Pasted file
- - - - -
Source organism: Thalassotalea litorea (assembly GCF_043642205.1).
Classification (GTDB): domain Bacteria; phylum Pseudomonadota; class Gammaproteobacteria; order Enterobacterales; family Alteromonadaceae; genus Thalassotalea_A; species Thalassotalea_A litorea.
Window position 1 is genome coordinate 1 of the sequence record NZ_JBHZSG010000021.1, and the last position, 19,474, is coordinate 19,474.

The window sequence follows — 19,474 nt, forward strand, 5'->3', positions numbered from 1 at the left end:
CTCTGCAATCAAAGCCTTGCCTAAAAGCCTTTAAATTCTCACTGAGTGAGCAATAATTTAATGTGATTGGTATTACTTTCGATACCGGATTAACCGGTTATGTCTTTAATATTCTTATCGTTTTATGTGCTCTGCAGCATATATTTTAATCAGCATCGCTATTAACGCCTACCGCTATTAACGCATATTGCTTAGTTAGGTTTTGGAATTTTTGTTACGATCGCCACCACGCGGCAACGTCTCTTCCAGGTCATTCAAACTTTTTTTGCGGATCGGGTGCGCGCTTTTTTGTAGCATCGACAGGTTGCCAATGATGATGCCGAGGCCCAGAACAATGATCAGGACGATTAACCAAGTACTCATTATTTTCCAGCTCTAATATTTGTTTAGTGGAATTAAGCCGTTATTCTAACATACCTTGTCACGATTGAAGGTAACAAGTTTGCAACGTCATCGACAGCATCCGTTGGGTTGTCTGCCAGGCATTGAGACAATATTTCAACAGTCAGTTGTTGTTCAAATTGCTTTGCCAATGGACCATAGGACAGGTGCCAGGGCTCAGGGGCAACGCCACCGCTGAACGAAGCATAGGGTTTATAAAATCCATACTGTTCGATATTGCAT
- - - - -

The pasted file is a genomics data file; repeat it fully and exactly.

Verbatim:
Source organism: Thalassotalea litorea (assembly GCF_043642205.1).
Classification (GTDB): domain Bacteria; phylum Pseudomonadota; class Gammaproteobacteria; order Enterobacterales; family Alteromonadaceae; genus Thalassotalea_A; species Thalassotalea_A litorea.
Window position 1 is genome coordinate 1 of the sequence record NZ_JBHZSG010000021.1, and the last position, 19,474, is coordinate 19,474.

The window sequence follows — 19,474 nt, forward strand, 5'->3', positions numbered from 1 at the left end:
CTCTGCAATCAAAGCCTTGCCTAAAAGCCTTTAAATTCTCACTGAGTGAGCAATAATTTAATGTGATTGGTATTACTTTCGATACCGGATTAACCGGTTATGTCTTTAATATTCTTATCGTTTTATGTGCTCTGCAGCATATATTTTAATCAGCATCGCTATTAACGCCTACCGCTATTAACGCATATTGCTTAGTTAGGTTTTGGAATTTTTGTTACGATCGCCACCACGCGGCAACGTCTCTTCCAGGTCATTCAAACTTTTTTTGCGGATCGGGTGCGCGCTTTTTTGTAGCATCGACAGGTTGCCAATGATGATGCCGAGGCCCAGAACAATGATCAGGACGATTAACCAAGTACTCATTATTTTCCAGCTCTAATATTTGTTTAGTGGAATTAAGCCGTTATTCTAACATACCTTGTCACGATTGAAGGTAACAAGTTTGCAACGTCATCGACAGCATCCGTTGGGTTGTCTGCCAGGCATTGAGACAATATTTCAACAGTCAGTTGTTGTTCAAATTGCTTTGCCAATGGACCATAGGACAGGTGCCAGGGCTCAGGGGCAACGCCACCGCTGAACGAAGCATAGGGTTTATAAAATCCATACTGTTCGATATTGCAT